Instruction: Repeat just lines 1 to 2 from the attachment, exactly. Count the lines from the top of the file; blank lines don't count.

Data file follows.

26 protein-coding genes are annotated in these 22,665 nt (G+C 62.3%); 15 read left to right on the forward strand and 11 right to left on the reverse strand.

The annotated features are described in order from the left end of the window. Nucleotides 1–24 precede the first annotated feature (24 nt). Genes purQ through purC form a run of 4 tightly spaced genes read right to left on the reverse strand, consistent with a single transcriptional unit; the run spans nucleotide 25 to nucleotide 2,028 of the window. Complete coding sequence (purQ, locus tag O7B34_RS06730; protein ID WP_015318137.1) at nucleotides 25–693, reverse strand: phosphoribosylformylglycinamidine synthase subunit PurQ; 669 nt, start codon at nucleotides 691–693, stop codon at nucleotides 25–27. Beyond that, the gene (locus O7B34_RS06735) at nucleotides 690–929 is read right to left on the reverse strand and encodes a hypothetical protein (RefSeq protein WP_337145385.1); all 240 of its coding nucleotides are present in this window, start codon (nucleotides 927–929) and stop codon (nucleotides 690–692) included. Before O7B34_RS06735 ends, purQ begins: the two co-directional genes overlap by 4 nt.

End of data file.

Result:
26 protein-coding genes are annotated in these 22,665 nt (G+C 62.3%); 15 read left to right on the forward strand and 11 right to left on the reverse strand.

The annotated features are described in order from the left end of the window. Nucleotides 1–24 precede the first annotated feature (24 nt). Genes purQ through purC form a run of 4 tightly spaced genes read right to left on the reverse strand, consistent with a single transcriptional unit; the run spans nucleotide 25 to nucleotide 2,028 of the window. Complete coding sequence (purQ, locus tag O7B34_RS06730; protein ID WP_015318137.1) at nucleotides 25–693, reverse strand: phosphoribosylformylglycinamidine synthase subunit PurQ; 669 nt, start codon at nucleotides 691–693, stop codon at nucleotides 25–27. Beyond that, the gene (locus O7B34_RS06735) at nucleotides 690–929 is read right to left on the reverse strand and encodes a hypothetical protein (RefSeq protein WP_337145385.1); all 240 of its coding nucleotides are present in this window, start codon (nucleotides 927–929) and stop codon (nucleotides 690–692) included. Before O7B34_RS06735 ends, purQ begins: the two co-directional genes overlap by 4 nt.